Santa Monica Conservancy celebrates the work of John Byers, who helped redefine the Spanish Colonial Revival style

By Rebecca Kuzins

John Byers’ “Third House” is one of several on the tour Photos by Dwight Flowers

John Byers’ “Third House” is one of several on the tour Photos by Dwight Flowers

John Byers forever changed the look of Santa Monica’s north side. A self-trained architect and a Santa Monica resident, Byers created more than 25 homes in the area around San Vicente Boulevard, including many of his signature adobe residences.

The Santa Monica Conservancy is showcasing Byers’ work with “John Byers: Master Architect, Adobe Builder,” a two-day event that begins Sunday with a lecture on Byers by Ken Breisch, assistant professor with USC’s Heritage Conservation Program and president of the National Society of Architectural Historians.

A tour of Byers’ buildings follows next Sunday, when participants can view the interiors of four homes and the Miles Memorial Playhouse in Christine Emerson Reed Park.

Many of Byers’ homes were built in the 1920s and early 1930s and were based on the then-popular Spanish Colonial Revival style. Spanish Colonial buildings are typically clad in stucco and feature low-pitched red tile roofs and wrought iron decorations on patios, windows and roofs.

Byers combined elements of this style with features of Mexican- and Mediterranean-style architecture to design homes with adobe walls and decorative wood features. The curved red clay roof tiles and other tiles for these homes were made by his company, the John Byers Organization for the Design and Building of Latin Homes, which employed Mexican craftsmen who followed traditional hand-sculpting methods.

Byers’ E.J. Carrillo house hosts the after-tour reception

Byers’ E.J. Carrillo house hosts the after-tour reception

“He was really a leader in the early 1920s, creating and popularizing the Spanish Colonial Revival style,” said Ruthann Lehrer, an architectural historian and a member of the conservancy’s board of directors. “He came to [architecture] from construction, the craft of building. He had a tile factory at 26th and Colorado where he made his own tile.”

The best place to view Byers’ work is on La Mesa Drive, located north of San Vicente Boulevard between 19th and 26th streets. In their book “Los Angeles: An Architectural Guide,” David Gebhard and Robert Winter proclaim La Mesa to be the most beautifully landscaped street in Los Angeles County, largely because of the Moreton Bay fig trees that line both sides of the street’s parkways.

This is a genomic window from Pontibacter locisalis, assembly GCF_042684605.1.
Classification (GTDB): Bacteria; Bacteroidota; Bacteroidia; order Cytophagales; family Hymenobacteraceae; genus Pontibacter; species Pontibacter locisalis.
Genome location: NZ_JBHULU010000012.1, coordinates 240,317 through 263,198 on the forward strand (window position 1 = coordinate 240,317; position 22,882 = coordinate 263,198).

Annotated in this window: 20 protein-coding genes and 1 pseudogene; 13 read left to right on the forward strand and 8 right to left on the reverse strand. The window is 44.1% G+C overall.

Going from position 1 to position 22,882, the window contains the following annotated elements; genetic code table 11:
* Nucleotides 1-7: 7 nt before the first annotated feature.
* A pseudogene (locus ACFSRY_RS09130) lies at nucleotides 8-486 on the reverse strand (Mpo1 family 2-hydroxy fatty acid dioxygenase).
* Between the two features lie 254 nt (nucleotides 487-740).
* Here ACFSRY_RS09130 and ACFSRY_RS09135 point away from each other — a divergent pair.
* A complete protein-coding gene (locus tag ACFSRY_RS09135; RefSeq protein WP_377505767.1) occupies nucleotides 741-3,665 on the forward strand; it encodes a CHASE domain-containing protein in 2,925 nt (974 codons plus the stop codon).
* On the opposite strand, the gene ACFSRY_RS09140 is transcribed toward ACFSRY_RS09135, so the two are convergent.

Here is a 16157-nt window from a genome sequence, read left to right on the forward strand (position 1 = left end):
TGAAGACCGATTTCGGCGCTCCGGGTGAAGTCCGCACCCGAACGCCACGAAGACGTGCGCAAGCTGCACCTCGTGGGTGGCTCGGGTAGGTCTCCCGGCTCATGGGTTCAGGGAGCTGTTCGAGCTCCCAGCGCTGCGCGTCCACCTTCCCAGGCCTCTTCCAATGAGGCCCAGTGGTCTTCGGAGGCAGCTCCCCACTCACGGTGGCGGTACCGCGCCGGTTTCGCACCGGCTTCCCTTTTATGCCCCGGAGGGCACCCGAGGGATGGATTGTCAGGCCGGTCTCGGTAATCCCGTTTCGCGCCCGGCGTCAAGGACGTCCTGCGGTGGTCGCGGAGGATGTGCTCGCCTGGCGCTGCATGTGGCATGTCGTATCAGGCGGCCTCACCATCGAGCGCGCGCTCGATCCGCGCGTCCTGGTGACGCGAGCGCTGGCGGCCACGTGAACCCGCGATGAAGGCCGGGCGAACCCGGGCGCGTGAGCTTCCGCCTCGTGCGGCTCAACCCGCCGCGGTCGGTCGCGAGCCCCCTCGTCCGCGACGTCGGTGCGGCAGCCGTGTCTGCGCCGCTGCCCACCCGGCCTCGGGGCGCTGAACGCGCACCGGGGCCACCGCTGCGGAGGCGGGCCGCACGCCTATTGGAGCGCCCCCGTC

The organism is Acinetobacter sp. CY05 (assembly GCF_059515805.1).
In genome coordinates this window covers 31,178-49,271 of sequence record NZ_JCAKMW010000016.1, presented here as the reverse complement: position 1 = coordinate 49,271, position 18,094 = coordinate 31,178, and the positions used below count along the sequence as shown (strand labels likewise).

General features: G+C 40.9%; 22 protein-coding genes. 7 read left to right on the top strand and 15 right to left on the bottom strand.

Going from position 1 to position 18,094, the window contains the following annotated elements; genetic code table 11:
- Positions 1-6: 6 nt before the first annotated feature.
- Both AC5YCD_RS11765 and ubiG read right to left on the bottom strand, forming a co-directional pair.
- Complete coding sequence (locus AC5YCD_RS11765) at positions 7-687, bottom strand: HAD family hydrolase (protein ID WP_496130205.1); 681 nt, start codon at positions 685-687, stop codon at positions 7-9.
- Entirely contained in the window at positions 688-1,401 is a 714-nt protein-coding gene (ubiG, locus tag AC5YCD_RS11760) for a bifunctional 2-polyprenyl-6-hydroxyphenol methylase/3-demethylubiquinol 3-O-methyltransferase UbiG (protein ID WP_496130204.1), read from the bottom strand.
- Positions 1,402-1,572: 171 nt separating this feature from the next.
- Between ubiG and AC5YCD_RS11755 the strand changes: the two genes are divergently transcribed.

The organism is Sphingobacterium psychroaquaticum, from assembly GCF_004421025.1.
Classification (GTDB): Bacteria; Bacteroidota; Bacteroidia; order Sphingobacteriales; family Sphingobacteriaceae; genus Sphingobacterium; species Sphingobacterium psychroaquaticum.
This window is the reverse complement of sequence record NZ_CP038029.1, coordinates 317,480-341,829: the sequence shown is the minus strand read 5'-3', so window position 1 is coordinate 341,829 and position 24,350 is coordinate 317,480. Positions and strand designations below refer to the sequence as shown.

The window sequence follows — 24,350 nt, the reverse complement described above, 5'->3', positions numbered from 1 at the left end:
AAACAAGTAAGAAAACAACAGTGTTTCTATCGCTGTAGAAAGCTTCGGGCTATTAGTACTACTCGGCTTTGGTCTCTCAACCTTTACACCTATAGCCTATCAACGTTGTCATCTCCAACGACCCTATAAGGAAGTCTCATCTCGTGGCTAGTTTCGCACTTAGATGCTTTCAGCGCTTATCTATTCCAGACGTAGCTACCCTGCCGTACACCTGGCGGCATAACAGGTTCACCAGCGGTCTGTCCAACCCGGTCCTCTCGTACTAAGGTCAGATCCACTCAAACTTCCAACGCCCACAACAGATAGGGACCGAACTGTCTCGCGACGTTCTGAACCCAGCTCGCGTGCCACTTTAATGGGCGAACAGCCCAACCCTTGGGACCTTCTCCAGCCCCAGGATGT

Byers built many homes on La Mesa, including his third residence in Santa Monica. His house was within walking distance of his office at 246 26th St., now the site of Villetta restaurant. Byers’ home and the adobe Zimmer House on La Mesa are included in the conservancy’s tour.

Byers was born in Michigan in 1875. After completing a year of graduate study at Harvard University, he lived in Europe and later in Montevideo, Uruguay, where he was a teacher and became fluent in Spanish, according to a KCET profile. Byers moved to Santa Monica in 1910, where he  taught Spanish and French at Santa Monica High School. He remained a Santa Monica resident until his death  in 1966.

Although he had no formal architectural training, in 1916 he was hired to design and build a home for W. F. Barnum, the principal of Santa Monica High School, for whom the school’s auditorium, Barnum Hall, is named.

In the late 1920s and 1930s, Byers worked closely with architect Edla Muir.

“She became his associate and also an architect,” said Lehrer. “There were not many women architects working at that time. She was a teenager who he hired to be his secretary and she worked her way up, getting an architecture degree.”

In addition to his homes in Santa Monica, Byers created residences in Brentwood, Pacific Palisades Beverly Hills and other California cities. And while the majority of his work is residential, two of his commercial buildings will be featured in the conservancy’s event.

The Miles Memorial Playhouse was commissioned by Santa Monica businessman J. Euclid Miles as a memorial for his daughter, Mary A. Miles. The playhouse, built in 1929, is owned by the city of Santa Monica and will be open to visitors during the conservancy’s tour.

Another Byers building — the Unitarian Universalist Community Church at 18th Street and Arizona Avenue — is the site of this Sunday’s lecture.

Ken Breisch’s lecture starts at 3:30 p.m. Sunday at the Universalist Unitarian Community Church, 1260 18th St., Santa Monica. Tickets are $15 or $10 for Santa Monica Conservancy members. Call (310) 496-3146 or visit smcconservancy.org.

The tour is from noon to 5 p.m. on Sunday, June 8, starting at 2101 La Mesa Drive, and ending with a reception from 5 to 7 p.m. at the Byers-designed Carrillo House, 1602 Georgina Ave. Tour tickets are $35 to $45, and tickets for the tour and reception are $125 to $150. Allow three hours to see all  of the buildings.

Editor’s note: The author is a volunteer docent for the tour.

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